Non-Profit Expert and Civic Leader on Hope and Self-love

Sophia Shaw is co-founder and managing partner of Acorn Advisors LLC and leads the firm's work with nonprofit clients. Acorn Advisors LLC applies the practical lessons learned from decades of professional and board experiences to help people who lead and support nonprofit and commercial organizations maximize their impact. 

Sophia is a member of RAINN’s National Leadership Council, a group of dedicated individuals who have shown their commitment to RAINN’s mission of supporting survivors and ending sexual assault.


Why are you passionate about ending sexual violence?


It is completely unacceptable to touch or talk to another person in any way that scares or hurts them physically or emotionally. A person has no right to harm, harass, or intimidate another person no matter what the circumstances are. It’s as simple as that. 


When a person is touched without their consent, or even with their consent in the context of a relationship with a distinct power imbalance, it leaves a lifelong scar. There is hope: the pain will subside, or even disappear, but the scar, whether visible or invisible, will unfortunately remain. 


I want to bring awareness of the topic of sexual assault and provide comfort, love, help, and acceptance to people who have experienced violence of any kind. 


How can we all be better supporters and advocates for survivors in our lives?


We can say to survivors: “I believe you. What happened is not your fault.” This is especially true for people who feel they are responsible for what happened.


Not only can we tell other people we believe them, and they are not to blame, but those of us who are survivors also must repeat a mantra of self-love and acceptance to ourselves. “Even though I may not remember exactly what happened to me, I know it was wrong. What happened to me was not my fault. Now, I am safe. I am worthy of kindness and love. I am healing and the pain will subside.”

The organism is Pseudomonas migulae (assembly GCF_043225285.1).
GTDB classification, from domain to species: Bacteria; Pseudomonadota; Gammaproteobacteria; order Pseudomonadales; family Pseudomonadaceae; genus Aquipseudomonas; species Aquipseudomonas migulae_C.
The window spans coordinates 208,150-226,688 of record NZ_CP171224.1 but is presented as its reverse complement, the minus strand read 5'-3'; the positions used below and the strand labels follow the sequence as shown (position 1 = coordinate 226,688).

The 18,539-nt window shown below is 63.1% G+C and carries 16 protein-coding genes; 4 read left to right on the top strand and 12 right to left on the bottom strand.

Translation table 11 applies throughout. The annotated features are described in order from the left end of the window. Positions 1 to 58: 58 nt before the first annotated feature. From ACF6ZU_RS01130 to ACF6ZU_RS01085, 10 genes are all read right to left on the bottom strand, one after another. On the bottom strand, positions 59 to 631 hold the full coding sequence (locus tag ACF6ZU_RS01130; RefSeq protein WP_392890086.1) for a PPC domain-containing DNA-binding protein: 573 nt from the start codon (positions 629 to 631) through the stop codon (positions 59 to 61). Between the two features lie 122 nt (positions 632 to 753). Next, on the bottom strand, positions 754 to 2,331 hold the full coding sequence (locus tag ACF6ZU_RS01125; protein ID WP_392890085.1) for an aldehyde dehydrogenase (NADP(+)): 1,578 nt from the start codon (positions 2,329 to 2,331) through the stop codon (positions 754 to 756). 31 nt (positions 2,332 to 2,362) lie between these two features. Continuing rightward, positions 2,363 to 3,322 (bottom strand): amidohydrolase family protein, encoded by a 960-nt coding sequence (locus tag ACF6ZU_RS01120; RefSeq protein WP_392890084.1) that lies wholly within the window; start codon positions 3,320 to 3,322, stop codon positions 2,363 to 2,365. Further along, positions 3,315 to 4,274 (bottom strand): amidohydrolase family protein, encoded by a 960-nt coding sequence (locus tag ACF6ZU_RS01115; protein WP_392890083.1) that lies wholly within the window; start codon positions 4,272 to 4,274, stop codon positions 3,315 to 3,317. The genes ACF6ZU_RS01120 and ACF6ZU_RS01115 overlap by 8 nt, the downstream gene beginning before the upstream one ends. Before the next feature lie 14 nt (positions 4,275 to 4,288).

What is your message to survivors?


You have been through a lot. Be gentle and patient with yourself. Be sensitive to the sounds, smells, situations, and other triggers that might bring about a traumatic reaction. Remember that those reactions can come at unexpected times. 


Surprisingly, my strongest triggers occur when I am in the presence of very safe people who are expressing unselfish care for me: so, the opposite of what I experienced when certain men made me feel unsafe. When people express this kind of care, tears involuntarily come and my body tenses, and then relaxes. What starts as a surprise and a strike of sadness resolves itself into relief and healing.


Even after all these years, I guess I’m still surprised that I’m worthy of unconditional love—love that is not at risk of turning dark, sad, confusing, and disheartening. 


So, in short, my message to survivors is to treat yourself now as you would treat a baby version of yourself: with tender care, deep love, endless patience, and bountiful hope for the future.


Why did you want to be a part of RAINN's National Leadership Council?


I want to help bring attention to the important advocacy work that RAINN is doing to change laws and depictions of sexual assault in movies, books, television, and other media. I want to work with RAINN to eliminate sexual assault and harassment in all aspects of our communities and provide support to survivors.


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